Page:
William Shakespeare

(26 April 1564 - 23 April 1616 / Warwickshire)

Sonnets Xiv

Poem by William Shakespeare

MY love is strengthen'd, though more weak in seeming;
I love not less, though less the show appear:
That love is merchandised whose rich esteeming
The owner's tongue doth publish everywhere.
Our love was new, and then but in the spring,
When I was wont to greet it with my lays;
As Philomel in summer's front doth sing
And stops her pipe in growth of riper days:
Not that the summer is less pleasant now
Than when her mournful hymns did hush the night,
But that wild music burthens every bough,
And sweets grown common lose their dear delight.
   Therefore, like her, I sometime hold my tongue,
   Because I would not dull you with my song.


Comments about Sonnets Xiv by William Shakespeare

  • Shaun CronickShaun Cronick (3/28/2020 2:59:00 PM)

    Shakespeare not pulling any love punches. Wonderfully expressed.(Report)Reply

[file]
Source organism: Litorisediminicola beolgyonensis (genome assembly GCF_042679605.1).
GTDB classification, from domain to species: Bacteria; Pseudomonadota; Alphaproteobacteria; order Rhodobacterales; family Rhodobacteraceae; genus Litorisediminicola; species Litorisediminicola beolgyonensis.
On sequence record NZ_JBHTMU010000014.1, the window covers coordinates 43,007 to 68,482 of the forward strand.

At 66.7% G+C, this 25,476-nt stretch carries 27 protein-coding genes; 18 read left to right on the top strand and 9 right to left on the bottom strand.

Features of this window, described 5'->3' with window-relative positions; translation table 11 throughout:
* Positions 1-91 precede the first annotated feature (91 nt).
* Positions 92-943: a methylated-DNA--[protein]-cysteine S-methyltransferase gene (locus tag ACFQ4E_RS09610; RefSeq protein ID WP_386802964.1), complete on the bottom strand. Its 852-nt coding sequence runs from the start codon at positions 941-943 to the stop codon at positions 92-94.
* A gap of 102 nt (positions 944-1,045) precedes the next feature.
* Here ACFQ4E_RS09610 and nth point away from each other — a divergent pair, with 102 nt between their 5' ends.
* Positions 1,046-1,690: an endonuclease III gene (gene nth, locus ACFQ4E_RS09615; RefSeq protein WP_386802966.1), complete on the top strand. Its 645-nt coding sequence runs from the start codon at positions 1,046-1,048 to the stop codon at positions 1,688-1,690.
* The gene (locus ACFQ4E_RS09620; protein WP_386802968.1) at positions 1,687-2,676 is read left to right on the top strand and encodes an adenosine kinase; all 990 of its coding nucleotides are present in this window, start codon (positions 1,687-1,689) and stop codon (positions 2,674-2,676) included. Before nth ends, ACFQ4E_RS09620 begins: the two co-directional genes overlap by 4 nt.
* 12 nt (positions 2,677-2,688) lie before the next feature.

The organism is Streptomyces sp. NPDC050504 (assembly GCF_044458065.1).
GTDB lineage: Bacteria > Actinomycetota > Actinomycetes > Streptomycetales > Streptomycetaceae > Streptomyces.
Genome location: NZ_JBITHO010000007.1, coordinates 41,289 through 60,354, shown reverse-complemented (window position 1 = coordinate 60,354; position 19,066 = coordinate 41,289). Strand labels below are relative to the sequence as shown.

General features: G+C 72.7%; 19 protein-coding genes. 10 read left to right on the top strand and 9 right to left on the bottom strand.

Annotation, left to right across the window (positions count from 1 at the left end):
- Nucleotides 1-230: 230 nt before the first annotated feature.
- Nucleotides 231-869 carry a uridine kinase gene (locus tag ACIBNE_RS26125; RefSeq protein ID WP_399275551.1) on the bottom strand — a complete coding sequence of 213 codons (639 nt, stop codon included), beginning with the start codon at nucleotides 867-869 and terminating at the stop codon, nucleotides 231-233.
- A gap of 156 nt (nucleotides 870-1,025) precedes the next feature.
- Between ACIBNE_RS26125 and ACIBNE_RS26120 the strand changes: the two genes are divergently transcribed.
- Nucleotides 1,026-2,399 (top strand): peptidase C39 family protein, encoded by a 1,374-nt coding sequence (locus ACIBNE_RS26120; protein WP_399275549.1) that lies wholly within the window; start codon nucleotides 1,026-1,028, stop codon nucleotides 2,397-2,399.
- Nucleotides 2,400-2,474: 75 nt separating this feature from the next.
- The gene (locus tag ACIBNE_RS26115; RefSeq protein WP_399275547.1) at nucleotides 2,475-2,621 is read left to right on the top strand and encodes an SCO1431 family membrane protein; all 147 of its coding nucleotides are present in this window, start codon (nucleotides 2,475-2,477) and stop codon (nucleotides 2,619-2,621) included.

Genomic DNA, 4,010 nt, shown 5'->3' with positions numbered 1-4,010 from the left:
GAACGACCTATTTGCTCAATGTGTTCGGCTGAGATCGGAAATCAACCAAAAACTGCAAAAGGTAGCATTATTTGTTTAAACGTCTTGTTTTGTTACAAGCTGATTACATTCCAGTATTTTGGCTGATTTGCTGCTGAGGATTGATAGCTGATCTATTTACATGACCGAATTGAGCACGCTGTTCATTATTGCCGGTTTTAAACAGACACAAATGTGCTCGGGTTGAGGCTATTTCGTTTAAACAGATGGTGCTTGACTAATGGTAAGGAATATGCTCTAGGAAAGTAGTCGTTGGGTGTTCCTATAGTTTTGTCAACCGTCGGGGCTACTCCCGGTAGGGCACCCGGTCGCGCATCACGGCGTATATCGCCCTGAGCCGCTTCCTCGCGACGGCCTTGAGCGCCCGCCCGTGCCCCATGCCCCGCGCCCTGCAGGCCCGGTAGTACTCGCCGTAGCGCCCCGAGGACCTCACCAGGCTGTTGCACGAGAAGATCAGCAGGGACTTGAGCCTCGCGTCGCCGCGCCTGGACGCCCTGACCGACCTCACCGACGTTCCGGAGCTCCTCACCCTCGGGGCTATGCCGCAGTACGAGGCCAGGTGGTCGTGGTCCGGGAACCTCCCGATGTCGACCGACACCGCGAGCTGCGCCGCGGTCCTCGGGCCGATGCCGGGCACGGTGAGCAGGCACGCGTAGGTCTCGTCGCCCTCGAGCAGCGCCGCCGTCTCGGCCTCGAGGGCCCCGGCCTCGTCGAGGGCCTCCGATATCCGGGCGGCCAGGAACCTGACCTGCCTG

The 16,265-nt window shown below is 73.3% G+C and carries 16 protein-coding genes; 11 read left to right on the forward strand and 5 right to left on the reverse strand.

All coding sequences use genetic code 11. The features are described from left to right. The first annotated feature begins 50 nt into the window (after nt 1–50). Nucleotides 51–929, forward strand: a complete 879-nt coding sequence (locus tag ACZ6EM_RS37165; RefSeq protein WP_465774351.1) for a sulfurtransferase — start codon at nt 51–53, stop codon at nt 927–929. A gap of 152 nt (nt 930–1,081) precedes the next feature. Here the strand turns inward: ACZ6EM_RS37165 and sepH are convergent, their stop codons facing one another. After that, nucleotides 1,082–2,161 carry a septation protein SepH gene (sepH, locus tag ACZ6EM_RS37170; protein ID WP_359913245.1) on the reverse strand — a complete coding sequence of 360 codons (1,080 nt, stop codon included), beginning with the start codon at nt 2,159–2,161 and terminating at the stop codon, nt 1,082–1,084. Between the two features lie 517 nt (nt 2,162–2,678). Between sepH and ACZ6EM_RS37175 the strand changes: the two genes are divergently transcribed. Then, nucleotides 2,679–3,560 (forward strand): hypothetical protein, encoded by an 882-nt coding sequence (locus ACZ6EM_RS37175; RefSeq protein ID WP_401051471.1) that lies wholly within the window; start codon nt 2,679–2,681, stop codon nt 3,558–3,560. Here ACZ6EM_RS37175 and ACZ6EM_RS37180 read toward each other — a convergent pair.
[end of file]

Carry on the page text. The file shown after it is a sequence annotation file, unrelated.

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  • Dr Tony BrahminDr Tony Brahmin (3/6/2020 10:50:00 PM)

    Our love was new, and then but in the spring,
    When I was wont to greet it with my lays;
    As Philomel in summer's front doth sing
    And stops her pipe in growth of riper days: great poem. tony(Report)Reply

    1 person liked.
    0 person did not like.
  • Brian JaniBrian Jani (4/26/2014 4:14:00 PM)

    Awesome I like this poem, check mine out (Report)Reply

    1 person liked.
    0 person did not like.
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Read poems about / on: summer, music, spring, song, night, love, lost



Poem Submitted: Saturday, January 4, 2003